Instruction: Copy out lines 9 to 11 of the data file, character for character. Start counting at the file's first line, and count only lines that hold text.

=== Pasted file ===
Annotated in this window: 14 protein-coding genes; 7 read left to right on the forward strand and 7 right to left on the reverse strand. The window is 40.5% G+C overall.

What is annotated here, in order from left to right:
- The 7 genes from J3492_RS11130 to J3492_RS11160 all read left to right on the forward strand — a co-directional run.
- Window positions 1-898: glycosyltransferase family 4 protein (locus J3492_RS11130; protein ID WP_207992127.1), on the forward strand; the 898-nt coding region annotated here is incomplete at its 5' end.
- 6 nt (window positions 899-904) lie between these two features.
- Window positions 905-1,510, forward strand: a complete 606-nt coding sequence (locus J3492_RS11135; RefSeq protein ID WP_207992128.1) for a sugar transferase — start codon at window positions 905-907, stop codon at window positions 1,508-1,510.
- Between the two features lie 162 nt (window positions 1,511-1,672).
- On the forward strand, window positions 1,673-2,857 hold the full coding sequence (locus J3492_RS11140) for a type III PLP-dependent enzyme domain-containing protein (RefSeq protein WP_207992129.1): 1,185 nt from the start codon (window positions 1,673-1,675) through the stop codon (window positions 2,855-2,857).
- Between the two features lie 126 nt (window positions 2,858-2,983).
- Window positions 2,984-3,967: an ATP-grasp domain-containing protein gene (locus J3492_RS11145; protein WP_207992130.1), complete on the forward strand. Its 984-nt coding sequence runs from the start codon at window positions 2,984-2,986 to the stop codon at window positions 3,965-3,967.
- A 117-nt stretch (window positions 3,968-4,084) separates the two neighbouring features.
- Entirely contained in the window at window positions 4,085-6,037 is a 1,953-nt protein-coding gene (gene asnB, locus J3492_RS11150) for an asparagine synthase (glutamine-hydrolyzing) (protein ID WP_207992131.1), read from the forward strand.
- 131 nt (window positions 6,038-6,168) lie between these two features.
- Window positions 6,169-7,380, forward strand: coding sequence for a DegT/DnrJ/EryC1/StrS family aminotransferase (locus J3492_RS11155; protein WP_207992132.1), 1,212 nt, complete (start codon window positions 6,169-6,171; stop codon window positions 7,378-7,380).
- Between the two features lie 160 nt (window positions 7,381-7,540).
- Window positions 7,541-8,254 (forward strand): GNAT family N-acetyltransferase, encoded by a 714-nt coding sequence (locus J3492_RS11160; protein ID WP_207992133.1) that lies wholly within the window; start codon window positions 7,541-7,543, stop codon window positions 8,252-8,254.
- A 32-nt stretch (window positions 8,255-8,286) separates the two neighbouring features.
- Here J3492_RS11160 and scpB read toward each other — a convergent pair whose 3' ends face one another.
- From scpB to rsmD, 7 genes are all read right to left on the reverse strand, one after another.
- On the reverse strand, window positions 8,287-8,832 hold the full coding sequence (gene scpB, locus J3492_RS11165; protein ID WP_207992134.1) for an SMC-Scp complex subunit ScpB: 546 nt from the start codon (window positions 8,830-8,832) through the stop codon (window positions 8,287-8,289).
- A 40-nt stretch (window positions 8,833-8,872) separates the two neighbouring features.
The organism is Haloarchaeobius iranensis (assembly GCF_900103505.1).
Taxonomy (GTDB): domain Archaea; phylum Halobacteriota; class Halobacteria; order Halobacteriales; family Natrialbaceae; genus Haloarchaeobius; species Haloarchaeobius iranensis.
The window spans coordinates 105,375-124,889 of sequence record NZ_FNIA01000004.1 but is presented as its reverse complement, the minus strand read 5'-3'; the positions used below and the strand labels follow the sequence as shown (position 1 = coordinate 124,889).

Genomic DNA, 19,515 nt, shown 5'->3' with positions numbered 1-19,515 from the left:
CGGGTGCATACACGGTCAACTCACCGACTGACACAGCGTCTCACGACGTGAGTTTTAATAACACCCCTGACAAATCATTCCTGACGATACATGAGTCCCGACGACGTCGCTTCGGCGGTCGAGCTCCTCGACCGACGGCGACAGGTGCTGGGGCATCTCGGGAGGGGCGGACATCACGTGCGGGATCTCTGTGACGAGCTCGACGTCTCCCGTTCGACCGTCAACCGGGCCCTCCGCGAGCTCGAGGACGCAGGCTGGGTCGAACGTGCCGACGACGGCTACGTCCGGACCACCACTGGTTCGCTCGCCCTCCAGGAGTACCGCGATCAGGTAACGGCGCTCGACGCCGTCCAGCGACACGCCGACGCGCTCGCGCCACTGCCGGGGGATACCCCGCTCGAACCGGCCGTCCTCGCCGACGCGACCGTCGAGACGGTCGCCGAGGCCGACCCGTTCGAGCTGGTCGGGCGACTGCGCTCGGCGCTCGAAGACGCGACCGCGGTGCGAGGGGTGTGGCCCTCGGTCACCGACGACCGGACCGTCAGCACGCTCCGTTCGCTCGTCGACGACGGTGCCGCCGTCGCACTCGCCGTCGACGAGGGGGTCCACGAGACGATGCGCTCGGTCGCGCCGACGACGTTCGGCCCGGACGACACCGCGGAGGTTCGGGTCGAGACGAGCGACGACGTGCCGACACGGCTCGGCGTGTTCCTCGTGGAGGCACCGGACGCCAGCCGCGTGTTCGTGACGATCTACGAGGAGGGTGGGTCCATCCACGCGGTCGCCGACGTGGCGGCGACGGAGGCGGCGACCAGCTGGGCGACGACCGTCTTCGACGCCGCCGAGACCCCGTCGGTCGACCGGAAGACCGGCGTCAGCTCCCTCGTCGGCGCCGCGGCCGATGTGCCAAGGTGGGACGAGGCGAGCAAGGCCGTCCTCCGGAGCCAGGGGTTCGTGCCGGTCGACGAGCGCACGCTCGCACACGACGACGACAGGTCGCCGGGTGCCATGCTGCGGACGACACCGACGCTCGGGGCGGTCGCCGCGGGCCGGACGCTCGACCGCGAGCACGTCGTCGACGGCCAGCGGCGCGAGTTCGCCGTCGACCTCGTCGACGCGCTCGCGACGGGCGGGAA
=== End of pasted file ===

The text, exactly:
- Between the two features lie 126 nt (window positions 2,858-2,983).
- Window positions 2,984-3,967: an ATP-grasp domain-containing protein gene (locus J3492_RS11145; protein WP_207992130.1), complete on the forward strand. Its 984-nt coding sequence runs from the start codon at window positions 2,984-2,986 to the stop codon at window positions 3,965-3,967.
- A 117-nt stretch (window positions 3,968-4,084) separates the two neighbouring features.